Compare any two graphics cards:
GeForce 9800 GTX vs Radeon HD 5550
IntroThe GeForce 9800 GTX has core speeds of 675 MHz on the GPU, and 1100 MHz on the 512 MB of GDDR3 memory. It features 128 SPUs along with 64 TAUs and 16 Rasterization Operator Units.
Compare that to the Radeon HD 5550, which has core clock speeds of 550 MHz on the GPU, and 400 MHz on the 512 MB of DDR2 RAM. It features 320(64x5) SPUs along with 16 TAUs and 8 Rasterization Operator Units.
Power Usage and Theoretical Benchmarks
As far as performance goes, the GeForce 9800 GTX should theoretically be quite a bit better than the Radeon HD 5550 overall. (explain)
Texel RateThe GeForce 9800 GTX will be a lot (about 391%) more effective at anisotropic filtering than the Radeon HD 5550. (explain)
Pixel RateThe GeForce 9800 GTX should be quite a bit (about 145%) better at full screen anti-aliasing than the Radeon HD 5550, and also should be able to handle higher screen resolutions better. (explain)
Please note that the above 'benchmarks' are all just theoretical - the results were calculated based on the card's specifications, and real-world performance may (and probably will) vary at least a bit.
Please note that the price comparisons are based on search keywords - sometimes it might show cards with very similar names that are not exactly the same as the one chosen in the comparison. We do try to filter out the wrong results as best we can, though.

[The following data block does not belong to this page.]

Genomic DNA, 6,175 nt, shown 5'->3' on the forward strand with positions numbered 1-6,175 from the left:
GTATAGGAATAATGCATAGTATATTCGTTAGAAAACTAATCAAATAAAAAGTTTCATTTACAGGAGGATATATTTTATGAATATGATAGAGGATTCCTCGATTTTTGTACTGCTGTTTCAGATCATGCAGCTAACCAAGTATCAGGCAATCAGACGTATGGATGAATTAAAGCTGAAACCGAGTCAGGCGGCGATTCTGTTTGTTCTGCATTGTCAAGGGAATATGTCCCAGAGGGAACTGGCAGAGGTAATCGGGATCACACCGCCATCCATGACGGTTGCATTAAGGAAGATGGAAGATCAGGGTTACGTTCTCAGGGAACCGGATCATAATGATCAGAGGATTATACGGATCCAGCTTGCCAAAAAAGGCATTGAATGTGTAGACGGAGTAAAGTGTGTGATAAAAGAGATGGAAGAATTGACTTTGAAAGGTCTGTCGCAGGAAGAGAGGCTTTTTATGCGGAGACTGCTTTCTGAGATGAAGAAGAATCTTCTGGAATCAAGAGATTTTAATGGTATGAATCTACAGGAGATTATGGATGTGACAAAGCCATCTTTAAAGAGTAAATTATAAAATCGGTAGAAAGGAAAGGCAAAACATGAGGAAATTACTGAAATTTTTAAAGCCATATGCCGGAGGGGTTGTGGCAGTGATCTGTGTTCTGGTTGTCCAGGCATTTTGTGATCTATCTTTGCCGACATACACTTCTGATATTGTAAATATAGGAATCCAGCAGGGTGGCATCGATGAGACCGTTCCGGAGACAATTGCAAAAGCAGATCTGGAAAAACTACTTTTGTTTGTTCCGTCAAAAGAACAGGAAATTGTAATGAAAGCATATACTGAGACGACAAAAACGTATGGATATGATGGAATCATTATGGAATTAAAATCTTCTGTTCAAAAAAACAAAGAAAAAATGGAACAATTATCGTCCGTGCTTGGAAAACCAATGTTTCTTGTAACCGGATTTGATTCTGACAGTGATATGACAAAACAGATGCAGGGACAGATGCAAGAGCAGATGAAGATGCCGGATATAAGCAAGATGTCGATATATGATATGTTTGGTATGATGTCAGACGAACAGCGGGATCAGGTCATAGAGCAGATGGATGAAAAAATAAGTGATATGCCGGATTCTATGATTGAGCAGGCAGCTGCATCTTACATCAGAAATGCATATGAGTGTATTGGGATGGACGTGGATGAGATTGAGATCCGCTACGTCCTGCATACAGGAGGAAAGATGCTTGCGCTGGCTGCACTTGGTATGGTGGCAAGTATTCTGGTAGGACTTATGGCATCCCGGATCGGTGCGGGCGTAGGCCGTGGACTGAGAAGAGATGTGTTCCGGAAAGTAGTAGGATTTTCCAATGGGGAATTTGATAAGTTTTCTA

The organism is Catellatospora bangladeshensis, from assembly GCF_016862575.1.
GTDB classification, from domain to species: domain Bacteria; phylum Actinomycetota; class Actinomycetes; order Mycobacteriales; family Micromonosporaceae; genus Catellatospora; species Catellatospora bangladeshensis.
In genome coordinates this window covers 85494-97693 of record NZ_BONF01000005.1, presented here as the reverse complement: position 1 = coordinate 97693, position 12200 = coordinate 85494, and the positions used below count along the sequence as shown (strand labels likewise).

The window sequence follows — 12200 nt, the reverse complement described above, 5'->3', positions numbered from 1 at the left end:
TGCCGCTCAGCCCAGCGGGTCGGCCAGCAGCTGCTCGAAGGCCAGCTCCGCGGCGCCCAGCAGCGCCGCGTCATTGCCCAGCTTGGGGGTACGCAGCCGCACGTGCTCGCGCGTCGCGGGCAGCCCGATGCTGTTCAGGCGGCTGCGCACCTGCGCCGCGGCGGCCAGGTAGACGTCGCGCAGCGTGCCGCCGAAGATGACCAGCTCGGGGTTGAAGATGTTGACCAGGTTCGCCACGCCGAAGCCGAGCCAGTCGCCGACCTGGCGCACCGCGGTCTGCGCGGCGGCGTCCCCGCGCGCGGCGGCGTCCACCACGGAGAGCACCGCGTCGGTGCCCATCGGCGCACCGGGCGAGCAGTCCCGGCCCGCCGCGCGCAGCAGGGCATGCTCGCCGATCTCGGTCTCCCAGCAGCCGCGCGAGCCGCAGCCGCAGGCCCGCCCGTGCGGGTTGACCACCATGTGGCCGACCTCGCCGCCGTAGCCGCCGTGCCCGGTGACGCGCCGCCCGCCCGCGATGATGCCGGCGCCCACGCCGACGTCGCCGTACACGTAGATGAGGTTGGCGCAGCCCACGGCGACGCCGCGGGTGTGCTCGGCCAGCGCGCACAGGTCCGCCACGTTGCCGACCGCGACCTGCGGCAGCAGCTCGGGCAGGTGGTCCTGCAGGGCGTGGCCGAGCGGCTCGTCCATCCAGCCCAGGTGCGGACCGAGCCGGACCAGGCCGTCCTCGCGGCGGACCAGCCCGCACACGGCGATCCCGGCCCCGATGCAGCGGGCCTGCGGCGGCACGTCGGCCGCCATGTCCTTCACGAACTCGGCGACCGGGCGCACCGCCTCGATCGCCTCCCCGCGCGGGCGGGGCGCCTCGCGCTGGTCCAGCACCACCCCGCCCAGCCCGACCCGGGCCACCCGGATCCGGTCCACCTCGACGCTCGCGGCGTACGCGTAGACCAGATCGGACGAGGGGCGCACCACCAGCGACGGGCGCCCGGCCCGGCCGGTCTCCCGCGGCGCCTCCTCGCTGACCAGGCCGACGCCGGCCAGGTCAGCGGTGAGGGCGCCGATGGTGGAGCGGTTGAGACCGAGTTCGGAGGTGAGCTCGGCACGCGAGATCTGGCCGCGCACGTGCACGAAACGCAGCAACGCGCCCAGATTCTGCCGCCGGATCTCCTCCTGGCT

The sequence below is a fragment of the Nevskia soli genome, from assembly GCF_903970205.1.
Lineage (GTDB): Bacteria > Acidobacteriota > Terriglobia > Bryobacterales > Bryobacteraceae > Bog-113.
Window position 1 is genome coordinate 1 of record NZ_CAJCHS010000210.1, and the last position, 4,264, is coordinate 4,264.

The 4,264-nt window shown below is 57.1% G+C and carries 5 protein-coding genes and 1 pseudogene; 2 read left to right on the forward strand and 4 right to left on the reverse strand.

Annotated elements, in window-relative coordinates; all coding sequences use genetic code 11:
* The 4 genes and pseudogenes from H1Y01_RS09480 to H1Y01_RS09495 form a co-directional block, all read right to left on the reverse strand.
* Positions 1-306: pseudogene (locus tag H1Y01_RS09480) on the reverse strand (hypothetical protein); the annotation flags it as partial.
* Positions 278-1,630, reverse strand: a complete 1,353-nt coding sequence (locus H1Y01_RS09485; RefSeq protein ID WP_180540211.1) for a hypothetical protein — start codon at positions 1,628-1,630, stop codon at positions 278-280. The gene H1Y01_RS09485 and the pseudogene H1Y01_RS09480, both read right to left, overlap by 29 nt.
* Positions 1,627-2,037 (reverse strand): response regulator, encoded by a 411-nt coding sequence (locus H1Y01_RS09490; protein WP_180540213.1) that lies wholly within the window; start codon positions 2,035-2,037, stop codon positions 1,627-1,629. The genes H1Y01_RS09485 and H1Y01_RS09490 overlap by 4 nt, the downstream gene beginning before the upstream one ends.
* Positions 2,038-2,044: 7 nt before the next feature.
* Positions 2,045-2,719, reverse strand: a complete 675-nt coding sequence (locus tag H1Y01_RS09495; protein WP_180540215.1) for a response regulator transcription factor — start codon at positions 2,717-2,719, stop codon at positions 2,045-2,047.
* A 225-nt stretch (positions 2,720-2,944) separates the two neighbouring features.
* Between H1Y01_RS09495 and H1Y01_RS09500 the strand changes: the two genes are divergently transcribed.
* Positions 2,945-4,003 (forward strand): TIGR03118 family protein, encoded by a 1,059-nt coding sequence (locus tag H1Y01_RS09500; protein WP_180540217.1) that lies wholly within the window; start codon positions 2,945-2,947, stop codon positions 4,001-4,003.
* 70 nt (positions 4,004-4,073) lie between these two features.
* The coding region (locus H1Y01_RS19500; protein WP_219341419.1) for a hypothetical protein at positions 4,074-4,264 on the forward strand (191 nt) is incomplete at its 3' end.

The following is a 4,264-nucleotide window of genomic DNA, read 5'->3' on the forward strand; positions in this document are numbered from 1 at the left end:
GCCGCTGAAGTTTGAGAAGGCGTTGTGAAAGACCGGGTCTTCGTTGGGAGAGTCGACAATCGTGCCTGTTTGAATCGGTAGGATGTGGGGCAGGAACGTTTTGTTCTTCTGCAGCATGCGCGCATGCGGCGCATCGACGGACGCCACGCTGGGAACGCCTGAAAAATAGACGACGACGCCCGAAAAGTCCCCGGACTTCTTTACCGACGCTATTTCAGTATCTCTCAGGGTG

Memory Bandwidth: Bandwidth is the largest amount of information (counted in megabytes per second) that can be transferred over the external memory interface within a second. It is calculated by multiplying the bus width by its memory speed. If the card has DDR RAM, the result should be multiplied by 2 once again. If it uses DDR5, multiply by ANOTHER 2x. The better the card's memory bandwidth, the better the card will be in general. It especially helps with AA, HDR and high resolutions.
Texel Rate: Texel rate is the maximum amount of texture map elements (texels) that can be applied in one second. This number is worked out by multiplying the total texture units by the core speed of the chip. The higher this number, the better the graphics card will be at texture filtering (anisotropic filtering - AF). It is measured in millions of texels applied in one second.
Pixel Rate: Pixel rate is the most pixels the video card could possibly write to its local memory in a second - measured in millions of pixels per second. The figure is calculated by multiplying the amount of colour ROPs by the the core speed of the card. ROPs (Raster Operations Pipelines - sometimes also referred to as Render Output Units) are responsible for drawing the pixels (image) on the screen. The actual pixel output rate also depends on many other factors, most notably the memory bandwidth - the lower the memory bandwidth is, the lower the potential to reach the max fill rate.